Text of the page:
PTS is an effective new ingredient in the quest to run catalytic organic reactions in water

Bruce Lipshutz and colleagues at the University of California, Santa Barbara, US, have discovered a surfactant that allows the catalytic organic reactions commonly used to assemble organic structures such as drug molecules to be run in water. 

Carrying out reactions in water - rather than organic solvents - has been a long-standing goal for chemists as water is a potentially cleaner and cheaper reaction medium. But organic substrates are typically too non-polar to dissolve in water, limiting its use.   

Now Lipshutz has identified a surfactant that provides a non-polar haven for organic molecules within the water. Surfactants are structures with a polar head and a non-polar tail - so in water, they self-assemble into spheres called micelles, with all the non-polar ends facing inwards. Organic molecules accumulate at high concentrations within the non-polar micelle core - where they will react if a catalyst is also present. 

Lipshutz used his micellar system to carry out a series of commonly used catalytic coupling reactions, in which two organic molecules are clipped together - the palladium-catalysed Heck [1] and Suzuki[2] reactions, and the olefin cross-metathesis reaction[3] which is triggered by the ruthenium-based Grubbs catalyst. 


Source: © Lipshutz et al


After screening a number of surfactants, the team found that PTS (PEG-600/alpha-Tocopherol-based diester of Sebacic acid), an inexpensive material based on vitamin E (tocopherol), usually gave the highest yields - although exactly why PTS works so well remains unclear. However, the high concentration within the micelles meant the reactions didn’t need to be heated - as it would if it was run in organic solvent.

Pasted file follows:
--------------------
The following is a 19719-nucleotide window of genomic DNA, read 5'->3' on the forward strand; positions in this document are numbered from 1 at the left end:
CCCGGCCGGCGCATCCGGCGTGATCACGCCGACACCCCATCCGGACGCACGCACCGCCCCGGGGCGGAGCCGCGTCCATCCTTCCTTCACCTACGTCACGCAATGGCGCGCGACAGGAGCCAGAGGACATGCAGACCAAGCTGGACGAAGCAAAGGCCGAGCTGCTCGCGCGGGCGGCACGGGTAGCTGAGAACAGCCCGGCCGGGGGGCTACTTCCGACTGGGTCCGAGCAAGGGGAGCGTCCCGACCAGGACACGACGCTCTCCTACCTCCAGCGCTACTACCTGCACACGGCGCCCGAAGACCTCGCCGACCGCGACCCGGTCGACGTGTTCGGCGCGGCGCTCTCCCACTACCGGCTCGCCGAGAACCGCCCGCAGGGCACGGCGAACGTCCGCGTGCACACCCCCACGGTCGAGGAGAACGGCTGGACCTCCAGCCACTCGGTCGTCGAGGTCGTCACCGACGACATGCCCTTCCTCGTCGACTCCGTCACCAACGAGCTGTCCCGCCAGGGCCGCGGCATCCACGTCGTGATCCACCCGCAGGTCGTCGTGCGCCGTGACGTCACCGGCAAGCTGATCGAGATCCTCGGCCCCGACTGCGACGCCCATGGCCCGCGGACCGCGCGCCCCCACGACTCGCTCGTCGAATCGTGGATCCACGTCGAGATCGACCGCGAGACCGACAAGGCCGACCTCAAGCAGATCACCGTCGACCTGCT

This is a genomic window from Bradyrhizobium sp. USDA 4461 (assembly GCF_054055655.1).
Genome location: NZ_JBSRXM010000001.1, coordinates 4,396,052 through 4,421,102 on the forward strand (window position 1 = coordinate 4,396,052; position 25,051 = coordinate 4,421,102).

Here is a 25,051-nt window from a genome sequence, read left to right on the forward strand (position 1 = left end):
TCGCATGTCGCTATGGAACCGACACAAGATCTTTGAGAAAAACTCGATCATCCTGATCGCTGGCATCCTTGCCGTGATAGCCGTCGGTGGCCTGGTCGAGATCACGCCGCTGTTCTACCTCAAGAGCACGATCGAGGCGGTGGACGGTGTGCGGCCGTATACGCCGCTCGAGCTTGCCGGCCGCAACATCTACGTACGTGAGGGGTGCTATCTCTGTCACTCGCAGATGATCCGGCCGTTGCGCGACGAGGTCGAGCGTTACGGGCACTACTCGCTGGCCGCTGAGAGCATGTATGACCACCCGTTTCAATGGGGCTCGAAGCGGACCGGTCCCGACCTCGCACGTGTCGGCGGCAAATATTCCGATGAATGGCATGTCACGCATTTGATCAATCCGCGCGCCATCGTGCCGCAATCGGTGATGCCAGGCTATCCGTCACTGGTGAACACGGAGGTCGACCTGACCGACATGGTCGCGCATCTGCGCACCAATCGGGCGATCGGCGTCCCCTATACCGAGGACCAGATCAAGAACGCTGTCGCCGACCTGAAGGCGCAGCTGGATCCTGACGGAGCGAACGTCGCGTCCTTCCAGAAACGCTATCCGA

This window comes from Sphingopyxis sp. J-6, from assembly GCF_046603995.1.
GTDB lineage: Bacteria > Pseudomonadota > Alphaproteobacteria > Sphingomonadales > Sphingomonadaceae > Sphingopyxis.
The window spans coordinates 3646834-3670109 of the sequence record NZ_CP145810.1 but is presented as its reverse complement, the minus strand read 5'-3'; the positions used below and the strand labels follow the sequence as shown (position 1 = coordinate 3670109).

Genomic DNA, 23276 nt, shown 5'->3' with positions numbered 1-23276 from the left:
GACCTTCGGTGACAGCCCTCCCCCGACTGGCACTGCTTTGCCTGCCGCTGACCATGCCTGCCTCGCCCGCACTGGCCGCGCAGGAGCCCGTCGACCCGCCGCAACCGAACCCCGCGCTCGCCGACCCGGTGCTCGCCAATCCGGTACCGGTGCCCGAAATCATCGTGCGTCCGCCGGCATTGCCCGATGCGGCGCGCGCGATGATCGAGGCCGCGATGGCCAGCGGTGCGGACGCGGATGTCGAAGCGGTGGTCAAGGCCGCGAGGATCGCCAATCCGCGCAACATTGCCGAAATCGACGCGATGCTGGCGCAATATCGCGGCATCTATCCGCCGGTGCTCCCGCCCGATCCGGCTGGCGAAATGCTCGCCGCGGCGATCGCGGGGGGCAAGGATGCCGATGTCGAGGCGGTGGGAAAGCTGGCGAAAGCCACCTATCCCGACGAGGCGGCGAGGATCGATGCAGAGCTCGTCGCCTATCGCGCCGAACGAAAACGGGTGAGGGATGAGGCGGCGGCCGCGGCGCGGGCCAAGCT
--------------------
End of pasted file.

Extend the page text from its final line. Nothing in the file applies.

’These reactions are examples, we believe, of micellar catalysis, where the effective concentration of water-insoluble reactants is high, due to the limited amount of the lipophilic vitamin E core that accommodates them,’ says Lipshutz. ’Usually Heck reactions take heating, and Grubbs chemistry is normally done in refluxing dichloromethane. We do it in pure water at room temperature. 

’The bottom line is that there are multiple benefits to be had from "designer surfactants"; new amphiphiles that appear to match the catalysis. In this case, previously unrecognized PTS appears to be quite useful,’ Lipshutz adds. 

Sijbren Otto researches reactions in water at the University of Cambridge, UK, and says he is sure Lipshitz’s chemistry will be used, as it doesn’t require specially adapted catalysts or substrates. ’But there’s still the eternal problem of getting rid of the surfactant after the reaction,’ Otto adds. ’With PTS the problems don’t seem too severe, but product purification did require a chromatography column. This isn’t a problem in research labs, but in an industrial setting, having to use chromatography isn’t great.’ 

James Mitchell Crow 

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